Government has responded, with high street failure showing no sign of abating.
Among the key recommendations are:
* A multi-million pound High Street Innovation Fund – kick started by £10million of taxpayers’ money focussed on bringing empty shops back into use – which, if supplemented by both councils and landlords, could see £30million going to support new business start-ups while bringing empty high street properties back into use;
* A £1million Future High-Street X-Fund, which will be awarded to the locations which deliver the most creative and effective schemes to revitalise the high streets in a year’s time;
* A £500,000 fund for Business Improvement Districts, to help town centres access loans for their set-up costs; and
* Launching a further round of Portas Pilots, to trial some of Mary’s recommendations and come up with new ideas to breathe life into underused high streets. This is in response to the massive interest from hundreds of locations across the country sparked by the first wave of 12 pilots launched last month.
Much to the relief to the property industry it was also confirmed that out-of-town retail development will not automatically be subject to Secretary of State sign off nor will the Government support an affordable shops quota.
Liz Peace, chief executive of the British Property Federation, said: "[Today's] response should not be seen as the end of the process, but the start of one – a call to arms for anyone who cares about our high streets. Government help on funding and policy is welcome, but ultimately if we want our high streets to thrive a clear local-driven vision is required.
"By strengthening BIDs, introducing Town Teams, and also business neighbourhood planning, there has never been a better time for those who care about our high streets to get involved."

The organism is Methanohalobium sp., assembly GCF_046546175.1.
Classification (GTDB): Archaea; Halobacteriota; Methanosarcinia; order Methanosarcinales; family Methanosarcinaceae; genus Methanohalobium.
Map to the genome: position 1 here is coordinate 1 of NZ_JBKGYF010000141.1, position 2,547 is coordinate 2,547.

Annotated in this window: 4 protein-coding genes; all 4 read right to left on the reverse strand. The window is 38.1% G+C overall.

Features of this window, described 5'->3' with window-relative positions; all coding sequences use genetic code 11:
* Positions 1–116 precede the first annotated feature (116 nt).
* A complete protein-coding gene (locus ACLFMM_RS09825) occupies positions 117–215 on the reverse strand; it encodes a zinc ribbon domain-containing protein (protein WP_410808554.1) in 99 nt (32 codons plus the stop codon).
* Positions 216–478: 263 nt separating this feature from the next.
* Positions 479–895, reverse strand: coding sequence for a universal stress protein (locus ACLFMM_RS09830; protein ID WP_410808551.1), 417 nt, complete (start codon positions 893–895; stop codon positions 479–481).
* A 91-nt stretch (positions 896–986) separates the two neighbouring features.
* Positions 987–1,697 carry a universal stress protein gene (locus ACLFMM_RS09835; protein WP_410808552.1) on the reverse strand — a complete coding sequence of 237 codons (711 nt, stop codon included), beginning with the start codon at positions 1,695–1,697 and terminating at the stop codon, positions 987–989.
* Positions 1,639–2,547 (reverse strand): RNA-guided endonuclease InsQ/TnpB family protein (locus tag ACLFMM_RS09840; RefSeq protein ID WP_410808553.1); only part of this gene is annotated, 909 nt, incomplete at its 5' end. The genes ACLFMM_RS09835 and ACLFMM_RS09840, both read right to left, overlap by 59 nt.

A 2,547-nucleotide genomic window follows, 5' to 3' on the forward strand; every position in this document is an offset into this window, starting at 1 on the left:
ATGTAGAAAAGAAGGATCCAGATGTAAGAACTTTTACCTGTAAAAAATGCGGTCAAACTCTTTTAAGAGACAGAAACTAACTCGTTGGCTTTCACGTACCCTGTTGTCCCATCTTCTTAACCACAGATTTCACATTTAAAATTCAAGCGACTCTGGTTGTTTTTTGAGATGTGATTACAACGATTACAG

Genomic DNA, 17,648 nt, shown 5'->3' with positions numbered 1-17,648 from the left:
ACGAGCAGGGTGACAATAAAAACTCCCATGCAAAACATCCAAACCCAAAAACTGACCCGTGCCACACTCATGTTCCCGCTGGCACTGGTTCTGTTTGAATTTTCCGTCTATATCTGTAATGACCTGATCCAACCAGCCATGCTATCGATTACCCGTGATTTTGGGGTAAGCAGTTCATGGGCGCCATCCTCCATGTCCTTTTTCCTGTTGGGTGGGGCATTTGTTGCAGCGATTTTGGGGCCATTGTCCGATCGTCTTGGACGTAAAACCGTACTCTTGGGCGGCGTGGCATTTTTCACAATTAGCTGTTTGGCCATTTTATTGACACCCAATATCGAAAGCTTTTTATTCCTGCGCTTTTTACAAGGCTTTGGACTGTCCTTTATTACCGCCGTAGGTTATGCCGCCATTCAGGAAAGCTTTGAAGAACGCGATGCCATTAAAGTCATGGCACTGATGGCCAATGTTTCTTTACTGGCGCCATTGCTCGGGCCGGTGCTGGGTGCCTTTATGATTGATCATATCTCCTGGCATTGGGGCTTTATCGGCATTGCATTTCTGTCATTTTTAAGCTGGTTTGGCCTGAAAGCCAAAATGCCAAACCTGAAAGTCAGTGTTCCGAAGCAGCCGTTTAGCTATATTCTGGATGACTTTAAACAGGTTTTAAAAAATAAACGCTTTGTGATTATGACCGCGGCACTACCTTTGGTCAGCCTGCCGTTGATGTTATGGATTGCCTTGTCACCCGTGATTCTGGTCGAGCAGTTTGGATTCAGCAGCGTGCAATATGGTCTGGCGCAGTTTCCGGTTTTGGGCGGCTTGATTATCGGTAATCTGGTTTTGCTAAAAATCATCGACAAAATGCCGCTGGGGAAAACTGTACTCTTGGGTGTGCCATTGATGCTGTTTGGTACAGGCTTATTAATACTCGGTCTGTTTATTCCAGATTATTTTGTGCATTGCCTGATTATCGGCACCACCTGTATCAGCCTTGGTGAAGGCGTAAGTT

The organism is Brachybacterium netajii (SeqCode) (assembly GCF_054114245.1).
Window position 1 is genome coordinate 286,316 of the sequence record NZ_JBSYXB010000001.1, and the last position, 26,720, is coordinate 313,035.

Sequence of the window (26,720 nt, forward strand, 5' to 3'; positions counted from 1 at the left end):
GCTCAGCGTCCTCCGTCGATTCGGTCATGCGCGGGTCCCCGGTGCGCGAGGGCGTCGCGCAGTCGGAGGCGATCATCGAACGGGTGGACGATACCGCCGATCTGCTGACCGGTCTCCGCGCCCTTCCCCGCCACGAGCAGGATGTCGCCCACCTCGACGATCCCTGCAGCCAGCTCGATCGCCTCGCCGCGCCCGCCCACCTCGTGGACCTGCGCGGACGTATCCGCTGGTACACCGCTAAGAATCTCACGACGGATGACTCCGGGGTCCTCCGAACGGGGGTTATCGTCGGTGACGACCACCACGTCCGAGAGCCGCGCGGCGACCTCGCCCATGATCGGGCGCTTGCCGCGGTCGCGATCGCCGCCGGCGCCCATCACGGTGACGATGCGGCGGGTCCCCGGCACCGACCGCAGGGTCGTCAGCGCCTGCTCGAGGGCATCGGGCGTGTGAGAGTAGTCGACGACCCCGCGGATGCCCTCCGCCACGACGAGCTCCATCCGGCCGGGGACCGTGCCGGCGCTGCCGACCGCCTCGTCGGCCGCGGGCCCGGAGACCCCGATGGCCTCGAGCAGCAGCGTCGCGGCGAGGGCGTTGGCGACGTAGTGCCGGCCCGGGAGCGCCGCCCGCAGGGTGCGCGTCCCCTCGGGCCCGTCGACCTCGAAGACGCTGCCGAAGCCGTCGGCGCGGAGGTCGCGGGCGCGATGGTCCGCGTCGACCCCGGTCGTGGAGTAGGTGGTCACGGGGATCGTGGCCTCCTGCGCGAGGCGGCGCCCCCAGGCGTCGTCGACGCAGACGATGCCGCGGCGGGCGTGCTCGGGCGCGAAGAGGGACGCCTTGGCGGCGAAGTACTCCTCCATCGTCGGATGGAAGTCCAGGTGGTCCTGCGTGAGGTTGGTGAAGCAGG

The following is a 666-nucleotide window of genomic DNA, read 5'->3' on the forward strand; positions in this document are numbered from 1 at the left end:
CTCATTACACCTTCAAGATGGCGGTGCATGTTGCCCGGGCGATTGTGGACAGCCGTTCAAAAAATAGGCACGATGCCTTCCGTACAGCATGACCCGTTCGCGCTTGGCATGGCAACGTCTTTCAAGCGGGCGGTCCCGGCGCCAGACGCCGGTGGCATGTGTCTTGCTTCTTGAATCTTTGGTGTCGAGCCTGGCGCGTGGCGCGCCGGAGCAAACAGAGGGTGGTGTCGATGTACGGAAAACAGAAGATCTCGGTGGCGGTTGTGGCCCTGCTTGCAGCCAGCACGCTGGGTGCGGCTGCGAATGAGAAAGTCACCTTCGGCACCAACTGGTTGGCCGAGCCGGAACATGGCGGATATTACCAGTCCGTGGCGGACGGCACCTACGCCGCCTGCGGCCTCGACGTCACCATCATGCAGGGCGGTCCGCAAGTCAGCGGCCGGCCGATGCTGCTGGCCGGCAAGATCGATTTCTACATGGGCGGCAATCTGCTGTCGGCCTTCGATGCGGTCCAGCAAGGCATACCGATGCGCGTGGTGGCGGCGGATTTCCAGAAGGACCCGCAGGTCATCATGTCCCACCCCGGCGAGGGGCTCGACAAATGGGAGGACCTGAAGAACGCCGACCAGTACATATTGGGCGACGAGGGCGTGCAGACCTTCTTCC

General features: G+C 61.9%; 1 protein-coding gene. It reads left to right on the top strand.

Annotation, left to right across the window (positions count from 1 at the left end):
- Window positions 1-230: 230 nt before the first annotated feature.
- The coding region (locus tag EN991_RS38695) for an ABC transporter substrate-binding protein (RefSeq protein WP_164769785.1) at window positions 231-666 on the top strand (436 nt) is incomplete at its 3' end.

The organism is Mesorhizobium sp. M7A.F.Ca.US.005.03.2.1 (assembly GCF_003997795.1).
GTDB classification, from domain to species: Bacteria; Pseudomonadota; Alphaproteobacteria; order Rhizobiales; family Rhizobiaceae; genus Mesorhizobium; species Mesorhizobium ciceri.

She added: "I meet landlords on a weekly basis who are as passionate about the shopping experience they provide as the retailers who occupy their premises.
"Hopefully, through our own actions, we have shown that landlords are active and interested partners on our high streets. Our high streets need investment and one of the recommendations that I hope will now be taken forward with haste is to investigate how we can formalise landlord involvement in BIDs.
"We also look forward to progressing the recommendation on promoting the lease code. This presents a great opportunity, not only to promote responsible leasing, but also to bring to greater prominence what our industry does, which is to make space for tomorrow’s entrepreneurs.
"I am particularly grateful to have Rightmove on board, who can provide a new way for us to get lease code information to that small end of the market that is always so difficult to crack."
Meanwhile, Jeremy Blackburn, Head of UK Policy, RICS, said: "This response is a welcome signal of the Government’s willingness to see high streets as engines for growth.
"Local town and city centre businesses are key to achieving economic recovery and town teams or Business Improvement Districts offer business communities the chance to work together as one entity to shape the development of their high street.
"However it is essential that these recommendations not only compliment the changes made by the Localism Act and the National Planning Policy Framework but also does not create more mechanisms and red tape.
"RICS supports the Code for Leasing Business Premises and is raising awareness of it throughout our 60,000 members involved in commercial property. Also RICS and the British Retail Consortium have produced a small business lease that will support SMEs by simplifying the leasing process for landlords and small business tenants."
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